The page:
I won’t spend any more time on why QR codes are a waste of time, but shouting about the fact that you’re on social by simply including a wee bird or a blue f? You’ve got to be kidding me.
So, I (along with many other like-minded individuals) were outraged this week when Transport for London put up posters notifying commuters about their travel alerts on Twitter. The poster has 4 wee Twitter birds making up the middle blue bit of the famous tube sign (so far, so good), it reads “Travel alerts on Twitter” (OK, still with you), and underneath that, in cheeky brackets, “OMG!” (stretching it chaps, but I’ll assume you were going for irony. Go on).
That’s it though. Not a single Twitter handle in sight.
Only TFL would run a poster campaign announcing they're on Twitter… and leave off their Twitter handle. pic.twitter.com/UKUn5RzZ4S
But it get’s better. There is a link to TFL’s website, waaay down in the bottom right hand corner of the poster. But rather than taking you through to TFL’s social media page, it takes you to their page about the Tube. Now, to give TFL some credit, were you to do a search for TFL travel alerts on Google or Twitter, you quickly get to their Twitter channels.
Why make us work so hard to get the information that you’re trying to tell us about? We’ve barely managed to elbow our way into somebody’s armpit on a rammed Piccadilly train to Heathrow at rush our, so letting us know how long we’re to inhale a complete stranger’s body odour while hanging on to consciousness should be more straight forward?
Gonzo journalism for hipsters: I remember back at Uni, getting your hands on the new Vice was an event we all looked forward to. Having grown up in the rather more controlled environment of Singapore, the gritty photography and features in Vice were always an eye-opening read, and the wonderfully snide Do’s and Don’ts still bring a giggle.
Now called Vice Media, Shane Smith’s media empire includes a massive website, a magazine, a record label, feature films, events (some of the best parties I’ve been to!), a book publishing division and, soon, its own news channel.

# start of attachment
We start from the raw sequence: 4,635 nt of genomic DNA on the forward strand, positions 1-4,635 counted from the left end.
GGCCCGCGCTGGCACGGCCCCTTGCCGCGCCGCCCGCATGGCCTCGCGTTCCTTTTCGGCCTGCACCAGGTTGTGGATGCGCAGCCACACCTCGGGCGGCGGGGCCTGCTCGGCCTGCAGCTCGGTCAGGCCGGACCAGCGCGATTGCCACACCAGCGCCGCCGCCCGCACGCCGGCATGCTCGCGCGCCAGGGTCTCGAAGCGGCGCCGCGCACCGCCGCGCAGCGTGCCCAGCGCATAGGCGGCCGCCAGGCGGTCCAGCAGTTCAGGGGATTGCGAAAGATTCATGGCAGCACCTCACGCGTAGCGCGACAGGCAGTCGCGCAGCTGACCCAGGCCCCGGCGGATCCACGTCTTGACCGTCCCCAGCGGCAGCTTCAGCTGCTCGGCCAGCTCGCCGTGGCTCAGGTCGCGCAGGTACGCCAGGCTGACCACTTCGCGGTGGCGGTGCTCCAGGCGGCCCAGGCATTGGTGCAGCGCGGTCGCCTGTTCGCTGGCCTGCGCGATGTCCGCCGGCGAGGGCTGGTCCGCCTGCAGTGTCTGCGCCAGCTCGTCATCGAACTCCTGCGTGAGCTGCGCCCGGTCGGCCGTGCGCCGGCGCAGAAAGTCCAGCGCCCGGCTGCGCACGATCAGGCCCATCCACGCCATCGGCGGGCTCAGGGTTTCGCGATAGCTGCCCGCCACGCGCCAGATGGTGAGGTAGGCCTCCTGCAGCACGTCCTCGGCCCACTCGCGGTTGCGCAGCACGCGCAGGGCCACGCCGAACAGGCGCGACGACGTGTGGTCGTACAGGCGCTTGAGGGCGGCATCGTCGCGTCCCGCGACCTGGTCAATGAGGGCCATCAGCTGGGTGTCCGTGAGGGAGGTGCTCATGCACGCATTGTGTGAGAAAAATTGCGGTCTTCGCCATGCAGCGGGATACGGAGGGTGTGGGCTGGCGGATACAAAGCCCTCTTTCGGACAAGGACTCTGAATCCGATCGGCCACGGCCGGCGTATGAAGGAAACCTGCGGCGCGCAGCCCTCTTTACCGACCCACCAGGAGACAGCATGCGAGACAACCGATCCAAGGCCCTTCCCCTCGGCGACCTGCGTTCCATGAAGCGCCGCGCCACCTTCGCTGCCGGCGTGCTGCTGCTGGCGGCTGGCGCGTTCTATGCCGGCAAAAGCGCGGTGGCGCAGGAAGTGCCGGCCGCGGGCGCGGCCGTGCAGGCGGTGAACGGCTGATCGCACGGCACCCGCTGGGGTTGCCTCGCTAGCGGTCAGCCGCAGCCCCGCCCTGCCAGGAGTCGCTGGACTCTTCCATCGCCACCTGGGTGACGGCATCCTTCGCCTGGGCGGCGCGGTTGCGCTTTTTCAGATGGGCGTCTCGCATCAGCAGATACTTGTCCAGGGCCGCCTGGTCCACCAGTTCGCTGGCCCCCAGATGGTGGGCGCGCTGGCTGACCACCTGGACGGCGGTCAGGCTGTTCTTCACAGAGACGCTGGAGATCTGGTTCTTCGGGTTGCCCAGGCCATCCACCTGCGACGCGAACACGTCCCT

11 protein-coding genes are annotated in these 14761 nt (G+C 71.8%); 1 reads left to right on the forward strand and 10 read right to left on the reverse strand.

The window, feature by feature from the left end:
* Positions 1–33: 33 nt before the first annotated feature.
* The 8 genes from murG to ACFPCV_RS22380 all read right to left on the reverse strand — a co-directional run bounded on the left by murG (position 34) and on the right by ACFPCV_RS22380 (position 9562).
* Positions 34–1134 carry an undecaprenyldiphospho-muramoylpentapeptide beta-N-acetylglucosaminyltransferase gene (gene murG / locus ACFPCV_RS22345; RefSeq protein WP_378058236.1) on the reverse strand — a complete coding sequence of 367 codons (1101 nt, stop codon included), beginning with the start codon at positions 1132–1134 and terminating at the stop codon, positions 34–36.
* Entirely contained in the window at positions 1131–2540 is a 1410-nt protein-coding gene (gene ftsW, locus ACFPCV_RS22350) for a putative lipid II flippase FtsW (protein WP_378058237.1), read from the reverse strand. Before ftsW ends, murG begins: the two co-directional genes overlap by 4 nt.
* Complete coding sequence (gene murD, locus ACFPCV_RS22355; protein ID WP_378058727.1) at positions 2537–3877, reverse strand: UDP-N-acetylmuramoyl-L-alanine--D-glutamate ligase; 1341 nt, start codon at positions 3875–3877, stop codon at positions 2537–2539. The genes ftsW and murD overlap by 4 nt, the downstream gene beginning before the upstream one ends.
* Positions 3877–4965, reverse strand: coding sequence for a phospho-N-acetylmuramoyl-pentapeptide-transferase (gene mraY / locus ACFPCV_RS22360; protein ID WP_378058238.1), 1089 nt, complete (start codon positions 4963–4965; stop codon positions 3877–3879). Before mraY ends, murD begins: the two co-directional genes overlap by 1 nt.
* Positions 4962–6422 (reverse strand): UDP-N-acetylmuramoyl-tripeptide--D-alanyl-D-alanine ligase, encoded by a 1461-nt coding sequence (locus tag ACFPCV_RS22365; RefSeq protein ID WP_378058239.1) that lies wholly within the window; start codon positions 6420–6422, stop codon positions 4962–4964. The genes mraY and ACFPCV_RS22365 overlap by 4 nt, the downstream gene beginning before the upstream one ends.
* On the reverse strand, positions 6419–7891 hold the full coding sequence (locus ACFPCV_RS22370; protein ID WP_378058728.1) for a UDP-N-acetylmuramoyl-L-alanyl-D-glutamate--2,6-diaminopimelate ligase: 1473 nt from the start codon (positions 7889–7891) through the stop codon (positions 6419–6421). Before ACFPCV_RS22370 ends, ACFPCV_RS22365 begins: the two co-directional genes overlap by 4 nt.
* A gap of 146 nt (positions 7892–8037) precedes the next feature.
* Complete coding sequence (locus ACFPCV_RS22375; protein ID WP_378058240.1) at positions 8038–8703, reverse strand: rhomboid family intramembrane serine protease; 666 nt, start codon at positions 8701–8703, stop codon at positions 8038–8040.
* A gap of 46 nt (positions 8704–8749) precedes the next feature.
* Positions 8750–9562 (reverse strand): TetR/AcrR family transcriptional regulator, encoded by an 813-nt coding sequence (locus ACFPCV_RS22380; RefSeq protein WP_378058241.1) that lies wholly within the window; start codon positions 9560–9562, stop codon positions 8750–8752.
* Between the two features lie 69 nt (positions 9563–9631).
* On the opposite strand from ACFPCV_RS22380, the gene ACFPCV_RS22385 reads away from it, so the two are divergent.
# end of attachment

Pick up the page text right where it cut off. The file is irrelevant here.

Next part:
A news channel with that unmistakable gonzo journalism style, which puts the reporter into the story, an approach that Smith argues gleans the answers that young people seek. Something that I think many established media houses will keep a close eye on.
Creepy Emoji: French child advocacy group Innocence en Danger has given cute Emoji a creepy make-over in their campaign to warn parents and young people about the adult predators who might be behind online conversations.
Bits and bytes
Facebook adds trending topics to remind people that there are things other than cat videos and baby photos. While cats and babies enjoy permanent popularity, Facebook is looking to surface content that sees a sharp increase in popularity over a short space of time
“At times, it felt like I’d put my head into my phone. Interacting with all of this information becomes much more intimate.” A quote from a shaky split screen video in a piece titled ‘I Became a Robot with Google Glass‘, shows a first person perspective of what it feels like to wear Google Glass and how people react to the wearer
How did BuzzFeed grow from a much-mocked LOL cat archive to a media giant for a new era? Wired magazine looks at the evolution in a highly entertaining piece. Interesting points: people don’t like fuzz (fake + buzz), we like to share and we like to share good news
You love/hate the selfie, but have you heard of the felfie? The Guardian looks at the trend amongst farmers to take a selfie on their farm (farm + selfie = felfie) and how especially Twitter is so popular with farmers as they can connect with their peers and friends in what is otherwise a rather lonely job
Videos of the week: A compilation of Vine videos from Zach King that will blow your mind. More on how Zach does it on the Indie (HT @MindyB_).
Puma partner with Thierry Henry, Cesc Fabregas, Marco Reus and Mario Balotelli to test their new evoPOWER football boots. Over the top CGI, terrible acting from Thierry, and a generous helping of cheese make for a rather enjoyable ad.
‘Prankvertising’ is back with this hilarious effort featuring a projectile vomiting, remote controlled, devil-baby. The stunt was to promote the release of horror flick ‘Devil’s Baby’ (HT @tomparker81).